I love the immediate connection with other runners and it just might be one of my favorite things about running. I feel like I have an instant friend when I spot a ‘26.2’ bumper sticker or when I’m standing in line with someone sporting a race shirt. For a sport that primarily focuses on individual results, it’s actually surprisingly social. With my schedule, I don’t get to take advantage of a lot of group runs, but I got lucky on a Thursday night and was able to drop in for the Portland Running Company Thursday Night Group Run. The run was fun, but even better than that was meeting Kevin, our leader. I loved hearing the events he’s done and ones he’s got on the calendar, but what inspired me was that this man has lost 45 pounds the old fashioned way. Kevin was nice enough to share his journey:
Fear can be a powerful motivator. In my case, it came in 2012 in the form of one compound word: “pre-diabetic”. I’ve been an on-and-off again runner for decades. My first race was the 1979 Super Bowl Sunday 10K in Redondo Beach, California, when I was 20 years old. Tendonitis in my right knee caused me to stop running in the early 1980s and I began to gain weight gradually. By 1992, I’d packed on 20 pounds and decided it was time to start exercising again. Mindful of the tendonitis, I joined a gym, bought the nicest bicycle I could afford and began cycling in earnest. Cycling,weightlifting and aerobics (yup, aerobics – I was usually the only guy in a class of 20 very fit women which provided motivation of its own) made the weight melt off.
I stopped cycling in 2001 after an angry driver tried to run me off a mountain road. My weight slowly crept up so I decided to try running again. I ran three 10K races between 2004 and 2005 and finished my first half marathon in 2005. Unfortunately, I re-injured my right knee a few weeks after the half and once again stopped exercising.
By 2012 I was 50 pounds overweight and feeling lethargic. My wife Tammy pushed me to get a check up and when I did, I discovered that my blood pressure was dangerously high and that I was pre-diabetic.The doctor said that if I didn’t want to develop Type 2 diabetes and risk losing limbs or my vision, I’d better lose at least 30 pounds. That scared the hell out of me and motivated me to begin my journey back to health. It wasn’t easy and I couldn’t have done it without Tammy’s love and support.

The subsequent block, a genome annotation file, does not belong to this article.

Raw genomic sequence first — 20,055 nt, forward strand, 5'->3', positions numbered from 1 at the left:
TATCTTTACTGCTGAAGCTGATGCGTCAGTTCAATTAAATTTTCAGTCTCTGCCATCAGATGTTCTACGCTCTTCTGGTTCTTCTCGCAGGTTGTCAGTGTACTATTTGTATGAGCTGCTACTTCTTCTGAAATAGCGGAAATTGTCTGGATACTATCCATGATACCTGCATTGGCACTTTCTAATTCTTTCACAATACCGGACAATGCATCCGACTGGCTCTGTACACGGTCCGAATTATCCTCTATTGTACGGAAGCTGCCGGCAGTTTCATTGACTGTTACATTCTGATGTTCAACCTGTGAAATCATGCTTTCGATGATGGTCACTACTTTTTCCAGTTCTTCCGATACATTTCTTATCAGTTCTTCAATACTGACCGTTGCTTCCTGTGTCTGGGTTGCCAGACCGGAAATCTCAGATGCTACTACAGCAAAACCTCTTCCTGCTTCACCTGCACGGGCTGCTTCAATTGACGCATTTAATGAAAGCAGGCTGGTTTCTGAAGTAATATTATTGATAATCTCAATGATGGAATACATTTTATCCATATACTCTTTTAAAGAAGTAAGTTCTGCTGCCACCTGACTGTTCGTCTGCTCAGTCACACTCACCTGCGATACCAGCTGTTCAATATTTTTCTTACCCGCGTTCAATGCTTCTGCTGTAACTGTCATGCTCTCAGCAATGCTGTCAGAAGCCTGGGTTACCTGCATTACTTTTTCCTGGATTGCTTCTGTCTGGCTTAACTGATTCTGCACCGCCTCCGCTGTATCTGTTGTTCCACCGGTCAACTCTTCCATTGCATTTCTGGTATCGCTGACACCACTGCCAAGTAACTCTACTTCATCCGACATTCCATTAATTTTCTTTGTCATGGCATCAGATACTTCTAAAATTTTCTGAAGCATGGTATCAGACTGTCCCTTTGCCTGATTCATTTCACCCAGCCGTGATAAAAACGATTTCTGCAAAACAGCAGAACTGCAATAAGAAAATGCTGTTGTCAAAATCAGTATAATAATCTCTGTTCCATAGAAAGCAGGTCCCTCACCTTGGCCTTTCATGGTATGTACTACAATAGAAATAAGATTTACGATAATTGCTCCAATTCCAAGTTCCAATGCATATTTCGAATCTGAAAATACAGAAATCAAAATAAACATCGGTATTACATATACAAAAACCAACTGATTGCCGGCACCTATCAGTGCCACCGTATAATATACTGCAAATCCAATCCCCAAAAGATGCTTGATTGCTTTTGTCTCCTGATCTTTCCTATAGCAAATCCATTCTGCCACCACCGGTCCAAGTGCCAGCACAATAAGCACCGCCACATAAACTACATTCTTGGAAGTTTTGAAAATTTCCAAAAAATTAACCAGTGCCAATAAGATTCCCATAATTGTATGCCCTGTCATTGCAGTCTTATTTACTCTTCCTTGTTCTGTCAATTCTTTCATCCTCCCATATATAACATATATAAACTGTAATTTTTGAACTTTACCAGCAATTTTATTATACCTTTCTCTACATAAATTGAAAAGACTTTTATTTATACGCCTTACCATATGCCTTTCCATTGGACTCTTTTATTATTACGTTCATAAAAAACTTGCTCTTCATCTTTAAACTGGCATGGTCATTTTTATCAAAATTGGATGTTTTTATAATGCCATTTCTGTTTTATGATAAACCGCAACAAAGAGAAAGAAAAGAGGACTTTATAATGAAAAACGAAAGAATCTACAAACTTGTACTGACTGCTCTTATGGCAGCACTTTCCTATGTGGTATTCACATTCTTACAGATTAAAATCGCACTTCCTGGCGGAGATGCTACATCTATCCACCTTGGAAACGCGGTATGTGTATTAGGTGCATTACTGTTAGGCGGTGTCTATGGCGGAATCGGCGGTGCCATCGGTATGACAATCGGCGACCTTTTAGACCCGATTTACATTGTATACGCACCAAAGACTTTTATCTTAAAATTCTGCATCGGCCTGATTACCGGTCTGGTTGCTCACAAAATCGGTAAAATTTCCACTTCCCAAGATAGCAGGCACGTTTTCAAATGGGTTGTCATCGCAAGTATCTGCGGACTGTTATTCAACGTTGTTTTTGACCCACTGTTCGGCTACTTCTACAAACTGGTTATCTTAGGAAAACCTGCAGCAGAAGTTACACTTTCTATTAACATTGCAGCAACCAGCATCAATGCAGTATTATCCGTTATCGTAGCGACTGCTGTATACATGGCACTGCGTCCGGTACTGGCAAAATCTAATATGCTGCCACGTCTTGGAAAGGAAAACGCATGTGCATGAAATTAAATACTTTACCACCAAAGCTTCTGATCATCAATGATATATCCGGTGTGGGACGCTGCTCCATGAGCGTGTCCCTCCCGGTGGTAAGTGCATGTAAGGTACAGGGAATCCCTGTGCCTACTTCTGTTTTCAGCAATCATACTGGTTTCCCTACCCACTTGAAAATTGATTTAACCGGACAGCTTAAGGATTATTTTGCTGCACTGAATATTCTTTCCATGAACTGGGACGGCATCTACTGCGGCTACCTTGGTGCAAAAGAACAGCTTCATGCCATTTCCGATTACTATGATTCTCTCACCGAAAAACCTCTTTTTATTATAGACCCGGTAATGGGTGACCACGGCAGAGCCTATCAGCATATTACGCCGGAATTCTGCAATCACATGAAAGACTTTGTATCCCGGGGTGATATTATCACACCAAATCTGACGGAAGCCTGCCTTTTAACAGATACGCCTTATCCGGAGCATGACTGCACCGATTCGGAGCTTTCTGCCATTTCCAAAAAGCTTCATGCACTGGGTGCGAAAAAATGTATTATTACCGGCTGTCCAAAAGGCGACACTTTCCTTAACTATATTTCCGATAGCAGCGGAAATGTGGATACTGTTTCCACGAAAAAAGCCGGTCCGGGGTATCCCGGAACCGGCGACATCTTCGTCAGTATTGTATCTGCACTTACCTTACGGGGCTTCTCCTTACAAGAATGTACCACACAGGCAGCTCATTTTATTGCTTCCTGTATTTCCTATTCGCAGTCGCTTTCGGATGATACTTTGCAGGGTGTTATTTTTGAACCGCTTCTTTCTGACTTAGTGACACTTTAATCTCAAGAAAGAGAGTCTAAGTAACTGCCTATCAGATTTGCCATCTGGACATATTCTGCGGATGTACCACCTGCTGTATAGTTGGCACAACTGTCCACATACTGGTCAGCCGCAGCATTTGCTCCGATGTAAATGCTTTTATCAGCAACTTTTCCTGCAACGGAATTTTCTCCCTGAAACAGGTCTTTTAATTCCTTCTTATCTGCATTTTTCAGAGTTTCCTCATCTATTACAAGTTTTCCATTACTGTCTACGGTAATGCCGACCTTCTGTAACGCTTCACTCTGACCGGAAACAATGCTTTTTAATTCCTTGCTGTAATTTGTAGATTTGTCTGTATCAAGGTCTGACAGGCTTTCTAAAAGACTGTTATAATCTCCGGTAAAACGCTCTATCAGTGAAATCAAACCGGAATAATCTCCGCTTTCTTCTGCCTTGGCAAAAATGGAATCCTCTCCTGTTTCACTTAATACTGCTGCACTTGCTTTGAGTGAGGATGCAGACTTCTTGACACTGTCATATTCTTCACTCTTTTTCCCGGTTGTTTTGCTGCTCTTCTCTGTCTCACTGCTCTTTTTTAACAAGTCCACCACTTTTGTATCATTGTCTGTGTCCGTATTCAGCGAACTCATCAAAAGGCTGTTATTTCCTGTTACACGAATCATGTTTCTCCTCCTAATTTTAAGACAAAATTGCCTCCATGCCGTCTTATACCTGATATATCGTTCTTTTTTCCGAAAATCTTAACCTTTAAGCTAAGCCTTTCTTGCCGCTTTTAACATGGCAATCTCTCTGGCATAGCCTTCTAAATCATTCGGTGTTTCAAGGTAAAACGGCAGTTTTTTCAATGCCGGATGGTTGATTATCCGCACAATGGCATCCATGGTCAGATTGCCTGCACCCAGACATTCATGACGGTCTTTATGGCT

The first two weeks were pure hell because I was hungry all the time. Instead of an 800-calorie, fat-laden breakfast I began my day with one serving of cereal and a cup of yogurt. Instead of three huge helpings for dinner, I ate one normal portion. I drank lots of water and started walking two miles everyday. The weight started coming off and the hunger subsided. My clothes became loose and people started to notice.
After walking regularly for about a month, I decided to see how far I could run. It was pitiful – I was winded after just a quarter of a mile. Disappointed with myself, I set a goal to run a 10k race later that year. I registered for Pints to Pasta and by race day in September, I was down 30 pounds and finished easily. Since then, I’ve lost 15 more pounds and have run two 5k races, five or six more 10s, an 8k, a15k, 12 half marathons and four full marathons, including Rome in 2014. It’s a constant battle to maintain a healthy lifestyle and stay motivated, but so far I’m sticking with the program. Wish me luck!
Come wish Kevin luck in person on Thursday nights at the Beaverton PRC Group Run on Scholls Ferry Road. Runs go so much faster when you have people to keep you company and, if that isn’t motivation enough, Portland Running Company has a little added incentive. For every group run you check in for, you earn a $1 credit towards a purchase. In the fall, the numbers will be tallied and participants can have a mini shopping spree. The run starts at 6PM and they hit the pavement rain or shine, so dress accordingly.